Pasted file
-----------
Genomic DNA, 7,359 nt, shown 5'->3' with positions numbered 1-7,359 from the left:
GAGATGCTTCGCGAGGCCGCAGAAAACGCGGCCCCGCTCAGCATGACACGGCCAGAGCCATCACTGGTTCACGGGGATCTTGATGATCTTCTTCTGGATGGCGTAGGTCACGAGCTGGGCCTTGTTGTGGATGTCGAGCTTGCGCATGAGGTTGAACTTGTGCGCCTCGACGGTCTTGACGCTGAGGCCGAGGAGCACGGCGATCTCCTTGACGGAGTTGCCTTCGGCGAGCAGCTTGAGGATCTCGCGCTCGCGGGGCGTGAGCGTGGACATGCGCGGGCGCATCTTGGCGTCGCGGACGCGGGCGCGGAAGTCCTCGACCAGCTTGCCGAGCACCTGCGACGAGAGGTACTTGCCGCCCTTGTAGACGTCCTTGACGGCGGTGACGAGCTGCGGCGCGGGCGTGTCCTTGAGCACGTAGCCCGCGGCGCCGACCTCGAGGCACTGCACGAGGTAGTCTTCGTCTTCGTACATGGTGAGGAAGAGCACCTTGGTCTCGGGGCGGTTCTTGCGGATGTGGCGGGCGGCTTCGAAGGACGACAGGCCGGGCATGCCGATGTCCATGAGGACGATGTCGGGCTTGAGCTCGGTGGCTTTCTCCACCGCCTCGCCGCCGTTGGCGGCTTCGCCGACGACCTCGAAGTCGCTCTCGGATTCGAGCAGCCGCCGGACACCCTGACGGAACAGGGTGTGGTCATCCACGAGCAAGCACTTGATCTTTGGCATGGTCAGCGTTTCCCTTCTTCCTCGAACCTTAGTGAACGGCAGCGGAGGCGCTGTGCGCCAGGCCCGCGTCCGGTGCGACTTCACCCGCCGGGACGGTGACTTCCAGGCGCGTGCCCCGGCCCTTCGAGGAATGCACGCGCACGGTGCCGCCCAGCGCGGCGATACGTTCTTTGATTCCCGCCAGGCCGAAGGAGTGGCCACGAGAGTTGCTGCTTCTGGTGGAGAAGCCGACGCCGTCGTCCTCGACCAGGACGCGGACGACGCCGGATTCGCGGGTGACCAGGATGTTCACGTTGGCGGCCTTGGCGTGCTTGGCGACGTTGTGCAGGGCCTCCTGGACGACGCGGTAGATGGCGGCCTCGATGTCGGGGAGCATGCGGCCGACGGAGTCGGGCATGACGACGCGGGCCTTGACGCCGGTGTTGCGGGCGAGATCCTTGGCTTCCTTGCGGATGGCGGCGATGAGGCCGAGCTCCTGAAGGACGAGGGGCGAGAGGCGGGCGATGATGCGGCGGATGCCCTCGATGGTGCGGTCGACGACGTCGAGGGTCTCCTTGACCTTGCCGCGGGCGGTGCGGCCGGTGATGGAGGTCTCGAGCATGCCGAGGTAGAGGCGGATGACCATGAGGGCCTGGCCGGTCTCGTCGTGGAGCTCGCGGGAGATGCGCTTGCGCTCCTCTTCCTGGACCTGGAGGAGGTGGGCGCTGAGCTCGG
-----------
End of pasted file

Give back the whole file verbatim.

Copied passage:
Genomic DNA, 7,359 nt, shown 5'->3' with positions numbered 1-7,359 from the left:
GAGATGCTTCGCGAGGCCGCAGAAAACGCGGCCCCGCTCAGCATGACACGGCCAGAGCCATCACTGGTTCACGGGGATCTTGATGATCTTCTTCTGGATGGCGTAGGTCACGAGCTGGGCCTTGTTGTGGATGTCGAGCTTGCGCATGAGGTTGAACTTGTGCGCCTCGACGGTCTTGACGCTGAGGCCGAGGAGCACGGCGATCTCCTTGACGGAGTTGCCTTCGGCGAGCAGCTTGAGGATCTCGCGCTCGCGGGGCGTGAGCGTGGACATGCGCGGGCGCATCTTGGCGTCGCGGACGCGGGCGCGGAAGTCCTCGACCAGCTTGCCGAGCACCTGCGACGAGAGGTACTTGCCGCCCTTGTAGACGTCCTTGACGGCGGTGACGAGCTGCGGCGCGGGCGTGTCCTTGAGCACGTAGCCCGCGGCGCCGACCTCGAGGCACTGCACGAGGTAGTCTTCGTCTTCGTACATGGTGAGGAAGAGCACCTTGGTCTCGGGGCGGTTCTTGCGGATGTGGCGGGCGGCTTCGAAGGACGACAGGCCGGGCATGCCGATGTCCATGAGGACGATGTCGGGCTTGAGCTCGGTGGCTTTCTCCACCGCCTCGCCGCCGTTGGCGGCTTCGCCGACGACCTCGAAGTCGCTCTCGGATTCGAGCAGCCGCCGGACACCCTGACGGAACAGGGTGTGGTCATCCACGAGCAAGCACTTGATCTTTGGCATGGTCAGCGTTTCCCTTCTTCCTCGAACCTTAGTGAACGGCAGCGGAGGCGCTGTGCGCCAGGCCCGCGTCCGGTGCGACTTCACCCGCCGGGACGGTGACTTCCAGGCGCGTGCCCCGGCCCTTCGAGGAATGCACGCGCACGGTGCCGCCCAGCGCGGCGATACGTTCTTTGATTCCCGCCAGGCCGAAGGAGTGGCCACGAGAGTTGCTGCTTCTGGTGGAGAAGCCGACGCCGTCGTCCTCGACCAGGACGCGGACGACGCCGGATTCGCGGGTGACCAGGATGTTCACGTTGGCGGCCTTGGCGTGCTTGGCGACGTTGTGCAGGGCCTCCTGGACGACGCGGTAGATGGCGGCCTCGATGTCGGGGAGCATGCGGCCGACGGAGTCGGGCATGACGACGCGGGCCTTGACGCCGGTGTTGCGGGCGAGATCCTTGGCTTCCTTGCGGATGGCGGCGATGAGGCCGAGCTCCTGAAGGACGAGGGGCGAGAGGCGGGCGATGATGCGGCGGATGCCCTCGATGGTGCGGTCGACGACGTCGAGGGTCTCCTTGACCTTGCCGCGGGCGGTGCGGCCGGTGATGGAGGTCTCGAGCATGCCGAGGTAGAGGCGGATGACCATGAGGGCCTGGCCGGTCTCGTCGTGGAGCTCGCGGGAGATGCGCTTGCGCTCCTCTTCCTGGACCTGGAGGAGGTGGGCGCTGAGCTCGG